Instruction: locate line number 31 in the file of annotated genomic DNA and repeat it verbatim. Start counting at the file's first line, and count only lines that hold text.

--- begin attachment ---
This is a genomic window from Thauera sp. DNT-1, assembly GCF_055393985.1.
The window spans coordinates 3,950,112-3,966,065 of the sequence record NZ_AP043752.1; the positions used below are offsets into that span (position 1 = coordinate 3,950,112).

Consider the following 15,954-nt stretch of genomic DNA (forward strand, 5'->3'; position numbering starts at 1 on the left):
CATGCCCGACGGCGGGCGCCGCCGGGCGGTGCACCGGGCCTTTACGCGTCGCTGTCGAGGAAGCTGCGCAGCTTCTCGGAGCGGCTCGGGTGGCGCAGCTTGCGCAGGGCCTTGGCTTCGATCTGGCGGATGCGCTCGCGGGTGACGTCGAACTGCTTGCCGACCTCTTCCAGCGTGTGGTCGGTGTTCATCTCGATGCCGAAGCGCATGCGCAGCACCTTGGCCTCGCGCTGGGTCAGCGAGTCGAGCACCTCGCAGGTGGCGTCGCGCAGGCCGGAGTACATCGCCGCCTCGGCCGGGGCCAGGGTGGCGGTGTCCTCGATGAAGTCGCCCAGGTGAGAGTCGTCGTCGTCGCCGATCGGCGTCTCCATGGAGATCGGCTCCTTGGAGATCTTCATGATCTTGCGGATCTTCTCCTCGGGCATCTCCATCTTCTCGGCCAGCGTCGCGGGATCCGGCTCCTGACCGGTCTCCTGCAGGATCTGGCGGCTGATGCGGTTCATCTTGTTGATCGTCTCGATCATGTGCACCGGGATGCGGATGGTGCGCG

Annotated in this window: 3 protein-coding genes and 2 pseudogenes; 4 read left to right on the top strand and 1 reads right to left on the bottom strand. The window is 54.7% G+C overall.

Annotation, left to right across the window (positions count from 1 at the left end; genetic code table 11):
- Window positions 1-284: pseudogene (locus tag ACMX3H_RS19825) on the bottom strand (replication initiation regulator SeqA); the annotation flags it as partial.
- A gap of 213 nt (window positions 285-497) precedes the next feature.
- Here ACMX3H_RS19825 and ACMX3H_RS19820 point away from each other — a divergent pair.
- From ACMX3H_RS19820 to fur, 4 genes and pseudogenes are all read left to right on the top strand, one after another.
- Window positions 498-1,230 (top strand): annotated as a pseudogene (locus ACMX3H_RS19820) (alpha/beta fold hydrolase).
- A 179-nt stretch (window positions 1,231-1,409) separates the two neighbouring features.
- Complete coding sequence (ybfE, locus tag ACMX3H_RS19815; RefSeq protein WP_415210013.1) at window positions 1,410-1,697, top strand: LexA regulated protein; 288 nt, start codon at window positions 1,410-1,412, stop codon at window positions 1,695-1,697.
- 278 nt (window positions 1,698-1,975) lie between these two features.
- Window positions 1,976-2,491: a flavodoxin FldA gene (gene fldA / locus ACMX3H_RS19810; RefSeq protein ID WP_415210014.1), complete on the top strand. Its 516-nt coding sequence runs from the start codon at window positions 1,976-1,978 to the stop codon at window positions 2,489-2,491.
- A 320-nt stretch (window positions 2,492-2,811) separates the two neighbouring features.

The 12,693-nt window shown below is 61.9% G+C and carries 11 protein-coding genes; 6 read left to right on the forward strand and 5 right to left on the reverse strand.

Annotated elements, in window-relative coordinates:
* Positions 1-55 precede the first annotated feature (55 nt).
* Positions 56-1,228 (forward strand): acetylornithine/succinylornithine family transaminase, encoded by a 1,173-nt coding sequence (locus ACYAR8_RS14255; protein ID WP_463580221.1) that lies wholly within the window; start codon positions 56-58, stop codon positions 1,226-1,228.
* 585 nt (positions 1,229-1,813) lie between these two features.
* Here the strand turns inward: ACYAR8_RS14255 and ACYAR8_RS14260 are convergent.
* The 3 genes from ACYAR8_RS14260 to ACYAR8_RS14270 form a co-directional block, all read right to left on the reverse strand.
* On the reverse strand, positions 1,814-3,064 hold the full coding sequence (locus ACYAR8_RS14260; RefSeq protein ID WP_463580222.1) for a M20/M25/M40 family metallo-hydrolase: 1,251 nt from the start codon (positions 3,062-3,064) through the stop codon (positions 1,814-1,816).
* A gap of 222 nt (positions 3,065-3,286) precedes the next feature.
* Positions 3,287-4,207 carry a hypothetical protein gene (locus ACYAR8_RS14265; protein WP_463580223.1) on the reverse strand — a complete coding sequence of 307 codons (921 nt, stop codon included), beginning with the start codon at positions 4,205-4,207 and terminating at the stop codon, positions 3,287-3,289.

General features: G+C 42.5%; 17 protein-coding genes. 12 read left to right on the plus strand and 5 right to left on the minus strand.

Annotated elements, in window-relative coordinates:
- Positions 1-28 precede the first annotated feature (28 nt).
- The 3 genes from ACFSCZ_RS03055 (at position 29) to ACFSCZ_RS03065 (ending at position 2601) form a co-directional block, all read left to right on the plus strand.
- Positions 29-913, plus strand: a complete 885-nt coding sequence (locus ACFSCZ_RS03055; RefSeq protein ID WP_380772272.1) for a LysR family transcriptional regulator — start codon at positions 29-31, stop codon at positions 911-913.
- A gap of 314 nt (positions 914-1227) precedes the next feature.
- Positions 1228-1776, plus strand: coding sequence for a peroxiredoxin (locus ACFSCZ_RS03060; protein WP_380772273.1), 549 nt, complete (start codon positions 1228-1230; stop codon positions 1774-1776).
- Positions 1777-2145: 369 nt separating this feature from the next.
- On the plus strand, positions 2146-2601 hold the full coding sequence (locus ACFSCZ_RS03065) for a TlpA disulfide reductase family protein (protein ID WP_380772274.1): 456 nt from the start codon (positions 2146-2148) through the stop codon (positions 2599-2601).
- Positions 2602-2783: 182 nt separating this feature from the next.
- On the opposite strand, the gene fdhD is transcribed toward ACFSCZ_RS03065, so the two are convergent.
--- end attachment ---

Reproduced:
- Positions 29-913, plus strand: a complete 885-nt coding sequence (locus ACFSCZ_RS03055; RefSeq protein ID WP_380772272.1) for a LysR family transcriptional regulator — start codon at positions 29-31, stop codon at positions 911-913.